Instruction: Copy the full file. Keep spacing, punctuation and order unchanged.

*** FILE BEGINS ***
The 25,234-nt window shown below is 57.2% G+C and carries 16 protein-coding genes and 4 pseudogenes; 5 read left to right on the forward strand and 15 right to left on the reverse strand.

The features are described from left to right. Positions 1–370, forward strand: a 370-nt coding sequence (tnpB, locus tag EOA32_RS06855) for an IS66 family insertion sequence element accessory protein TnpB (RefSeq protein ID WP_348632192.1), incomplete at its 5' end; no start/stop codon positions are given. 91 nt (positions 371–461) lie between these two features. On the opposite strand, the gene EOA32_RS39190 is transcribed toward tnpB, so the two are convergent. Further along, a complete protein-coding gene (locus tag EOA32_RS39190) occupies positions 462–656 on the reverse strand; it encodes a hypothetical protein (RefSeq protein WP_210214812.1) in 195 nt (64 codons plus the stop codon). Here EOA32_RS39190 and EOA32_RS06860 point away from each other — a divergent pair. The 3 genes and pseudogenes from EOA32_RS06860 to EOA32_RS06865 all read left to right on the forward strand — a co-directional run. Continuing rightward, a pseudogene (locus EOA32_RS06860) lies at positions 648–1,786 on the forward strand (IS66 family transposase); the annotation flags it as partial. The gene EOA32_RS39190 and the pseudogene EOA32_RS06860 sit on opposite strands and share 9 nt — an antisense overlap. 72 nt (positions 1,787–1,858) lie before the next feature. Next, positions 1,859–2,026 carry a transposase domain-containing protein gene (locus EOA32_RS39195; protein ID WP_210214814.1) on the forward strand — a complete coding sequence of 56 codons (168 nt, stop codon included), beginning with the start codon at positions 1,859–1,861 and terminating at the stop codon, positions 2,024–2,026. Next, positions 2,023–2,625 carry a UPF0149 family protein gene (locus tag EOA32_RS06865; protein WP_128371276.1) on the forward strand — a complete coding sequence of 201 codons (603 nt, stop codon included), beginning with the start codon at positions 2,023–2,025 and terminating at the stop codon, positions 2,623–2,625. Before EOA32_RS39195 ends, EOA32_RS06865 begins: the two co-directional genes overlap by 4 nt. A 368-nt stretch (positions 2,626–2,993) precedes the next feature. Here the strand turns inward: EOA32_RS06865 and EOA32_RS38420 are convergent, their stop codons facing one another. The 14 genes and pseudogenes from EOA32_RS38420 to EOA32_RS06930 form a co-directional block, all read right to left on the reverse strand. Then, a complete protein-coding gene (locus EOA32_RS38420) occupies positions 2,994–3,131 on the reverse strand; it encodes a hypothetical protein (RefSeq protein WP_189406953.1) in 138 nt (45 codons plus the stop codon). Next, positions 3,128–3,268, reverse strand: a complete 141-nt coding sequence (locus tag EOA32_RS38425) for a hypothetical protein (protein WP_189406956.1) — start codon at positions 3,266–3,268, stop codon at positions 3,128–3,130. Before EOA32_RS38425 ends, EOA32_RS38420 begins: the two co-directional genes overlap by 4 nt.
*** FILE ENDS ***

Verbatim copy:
The 25,234-nt window shown below is 57.2% G+C and carries 16 protein-coding genes and 4 pseudogenes; 5 read left to right on the forward strand and 15 right to left on the reverse strand.

The features are described from left to right. Positions 1–370, forward strand: a 370-nt coding sequence (tnpB, locus tag EOA32_RS06855) for an IS66 family insertion sequence element accessory protein TnpB (RefSeq protein ID WP_348632192.1), incomplete at its 5' end; no start/stop codon positions are given. 91 nt (positions 371–461) lie between these two features. On the opposite strand, the gene EOA32_RS39190 is transcribed toward tnpB, so the two are convergent. Further along, a complete protein-coding gene (locus tag EOA32_RS39190) occupies positions 462–656 on the reverse strand; it encodes a hypothetical protein (RefSeq protein WP_210214812.1) in 195 nt (64 codons plus the stop codon). Here EOA32_RS39190 and EOA32_RS06860 point away from each other — a divergent pair. The 3 genes and pseudogenes from EOA32_RS06860 to EOA32_RS06865 all read left to right on the forward strand — a co-directional run. Continuing rightward, a pseudogene (locus EOA32_RS06860) lies at positions 648–1,786 on the forward strand (IS66 family transposase); the annotation flags it as partial. The gene EOA32_RS39190 and the pseudogene EOA32_RS06860 sit on opposite strands and share 9 nt — an antisense overlap. 72 nt (positions 1,787–1,858) lie before the next feature. Next, positions 1,859–2,026 carry a transposase domain-containing protein gene (locus EOA32_RS39195; protein ID WP_210214814.1) on the forward strand — a complete coding sequence of 56 codons (168 nt, stop codon included), beginning with the start codon at positions 1,859–1,861 and terminating at the stop codon, positions 2,024–2,026. Next, positions 2,023–2,625 carry a UPF0149 family protein gene (locus tag EOA32_RS06865; protein WP_128371276.1) on the forward strand — a complete coding sequence of 201 codons (603 nt, stop codon included), beginning with the start codon at positions 2,023–2,025 and terminating at the stop codon, positions 2,623–2,625. Before EOA32_RS39195 ends, EOA32_RS06865 begins: the two co-directional genes overlap by 4 nt. A 368-nt stretch (positions 2,626–2,993) precedes the next feature. Here the strand turns inward: EOA32_RS06865 and EOA32_RS38420 are convergent, their stop codons facing one another. The 14 genes and pseudogenes from EOA32_RS38420 to EOA32_RS06930 form a co-directional block, all read right to left on the reverse strand. Then, a complete protein-coding gene (locus EOA32_RS38420) occupies positions 2,994–3,131 on the reverse strand; it encodes a hypothetical protein (RefSeq protein WP_189406953.1) in 138 nt (45 codons plus the stop codon). Next, positions 3,128–3,268, reverse strand: a complete 141-nt coding sequence (locus tag EOA32_RS38425) for a hypothetical protein (protein WP_189406956.1) — start codon at positions 3,266–3,268, stop codon at positions 3,128–3,130. Before EOA32_RS38425 ends, EOA32_RS38420 begins: the two co-directional genes overlap by 4 nt.